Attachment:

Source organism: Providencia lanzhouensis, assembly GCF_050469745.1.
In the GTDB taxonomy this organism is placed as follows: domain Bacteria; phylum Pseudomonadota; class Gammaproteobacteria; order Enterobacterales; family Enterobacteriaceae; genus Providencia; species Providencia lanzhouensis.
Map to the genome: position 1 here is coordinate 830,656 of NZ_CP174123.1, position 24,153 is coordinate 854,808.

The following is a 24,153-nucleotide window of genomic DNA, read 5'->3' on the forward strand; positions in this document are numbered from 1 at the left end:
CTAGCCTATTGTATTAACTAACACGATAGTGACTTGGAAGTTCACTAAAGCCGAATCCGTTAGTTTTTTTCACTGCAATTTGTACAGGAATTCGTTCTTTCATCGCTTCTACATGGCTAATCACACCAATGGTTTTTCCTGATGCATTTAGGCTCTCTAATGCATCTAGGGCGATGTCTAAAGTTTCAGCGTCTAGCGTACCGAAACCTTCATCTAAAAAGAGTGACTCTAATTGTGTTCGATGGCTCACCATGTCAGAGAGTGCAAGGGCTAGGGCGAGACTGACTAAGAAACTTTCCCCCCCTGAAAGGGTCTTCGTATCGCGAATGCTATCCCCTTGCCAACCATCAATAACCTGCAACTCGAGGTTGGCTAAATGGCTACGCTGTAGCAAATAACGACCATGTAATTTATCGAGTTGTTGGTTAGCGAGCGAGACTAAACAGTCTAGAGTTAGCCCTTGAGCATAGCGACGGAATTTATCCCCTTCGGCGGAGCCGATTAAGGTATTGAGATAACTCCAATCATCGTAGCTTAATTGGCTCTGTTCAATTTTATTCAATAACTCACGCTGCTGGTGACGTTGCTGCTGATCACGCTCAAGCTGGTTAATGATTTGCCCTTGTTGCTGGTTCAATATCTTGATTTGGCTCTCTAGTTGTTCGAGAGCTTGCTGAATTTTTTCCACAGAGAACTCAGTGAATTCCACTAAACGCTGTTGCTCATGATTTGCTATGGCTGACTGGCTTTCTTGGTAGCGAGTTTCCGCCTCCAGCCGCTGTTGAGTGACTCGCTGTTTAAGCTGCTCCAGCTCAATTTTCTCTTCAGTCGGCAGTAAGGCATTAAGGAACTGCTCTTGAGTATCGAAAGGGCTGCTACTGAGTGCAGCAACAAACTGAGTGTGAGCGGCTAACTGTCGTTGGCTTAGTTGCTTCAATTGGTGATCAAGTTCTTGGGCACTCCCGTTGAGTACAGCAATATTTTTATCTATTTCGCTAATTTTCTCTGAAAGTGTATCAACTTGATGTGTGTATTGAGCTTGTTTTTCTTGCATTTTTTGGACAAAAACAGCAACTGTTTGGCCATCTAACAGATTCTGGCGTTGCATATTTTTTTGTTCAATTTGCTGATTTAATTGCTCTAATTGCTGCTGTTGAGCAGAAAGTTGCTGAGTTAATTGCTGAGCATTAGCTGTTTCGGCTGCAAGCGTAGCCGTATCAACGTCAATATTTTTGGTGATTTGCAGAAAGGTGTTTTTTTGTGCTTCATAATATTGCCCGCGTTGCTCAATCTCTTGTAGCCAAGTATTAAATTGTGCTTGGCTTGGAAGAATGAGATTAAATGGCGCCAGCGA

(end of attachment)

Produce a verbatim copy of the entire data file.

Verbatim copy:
Source organism: Providencia lanzhouensis, assembly GCF_050469745.1.
In the GTDB taxonomy this organism is placed as follows: domain Bacteria; phylum Pseudomonadota; class Gammaproteobacteria; order Enterobacterales; family Enterobacteriaceae; genus Providencia; species Providencia lanzhouensis.
Map to the genome: position 1 here is coordinate 830,656 of NZ_CP174123.1, position 24,153 is coordinate 854,808.

The following is a 24,153-nucleotide window of genomic DNA, read 5'->3' on the forward strand; positions in this document are numbered from 1 at the left end:
CTAGCCTATTGTATTAACTAACACGATAGTGACTTGGAAGTTCACTAAAGCCGAATCCGTTAGTTTTTTTCACTGCAATTTGTACAGGAATTCGTTCTTTCATCGCTTCTACATGGCTAATCACACCAATGGTTTTTCCTGATGCATTTAGGCTCTCTAATGCATCTAGGGCGATGTCTAAAGTTTCAGCGTCTAGCGTACCGAAACCTTCATCTAAAAAGAGTGACTCTAATTGTGTTCGATGGCTCACCATGTCAGAGAGTGCAAGGGCTAGGGCGAGACTGACTAAGAAACTTTCCCCCCCTGAAAGGGTCTTCGTATCGCGAATGCTATCCCCTTGCCAACCATCAATAACCTGCAACTCGAGGTTGGCTAAATGGCTACGCTGTAGCAAATAACGACCATGTAATTTATCGAGTTGTTGGTTAGCGAGCGAGACTAAACAGTCTAGAGTTAGCCCTTGAGCATAGCGACGGAATTTATCCCCTTCGGCGGAGCCGATTAAGGTATTGAGATAACTCCAATCATCGTAGCTTAATTGGCTCTGTTCAATTTTATTCAATAACTCACGCTGCTGGTGACGTTGCTGCTGATCACGCTCAAGCTGGTTAATGATTTGCCCTTGTTGCTGGTTCAATATCTTGATTTGGCTCTCTAGTTGTTCGAGAGCTTGCTGAATTTTTTCCACAGAGAACTCAGTGAATTCCACTAAACGCTGTTGCTCATGATTTGCTATGGCTGACTGGCTTTCTTGGTAGCGAGTTTCCGCCTCCAGCCGCTGTTGAGTGACTCGCTGTTTAAGCTGCTCCAGCTCAATTTTCTCTTCAGTCGGCAGTAAGGCATTAAGGAACTGCTCTTGAGTATCGAAAGGGCTGCTACTGAGTGCAGCAACAAACTGAGTGTGAGCGGCTAACTGTCGTTGGCTTAGTTGCTTCAATTGGTGATCAAGTTCTTGGGCACTCCCGTTGAGTACAGCAATATTTTTATCTATTTCGCTAATTTTCTCTGAAAGTGTATCAACTTGATGTGTGTATTGAGCTTGTTTTTCTTGCATTTTTTGGACAAAAACAGCAACTGTTTGGCCATCTAACAGATTCTGGCGTTGCATATTTTTTTGTTCAATTTGCTGATTTAATTGCTCTAATTGCTGCTGTTGAGCAGAAAGTTGCTGAGTTAATTGCTGAGCATTAGCTGTTTCGGCTGCAAGCGTAGCCGTATCAACGTCAATATTTTTGGTGATTTGCAGAAAGGTGTTTTTTTGTGCTTCATAATATTGCCCGCGTTGCTCAATCTCTTGTAGCCAAGTATTAAATTGTGCTTGGCTTGGAAGAATGAGATTAAATGGCGCCAGCGA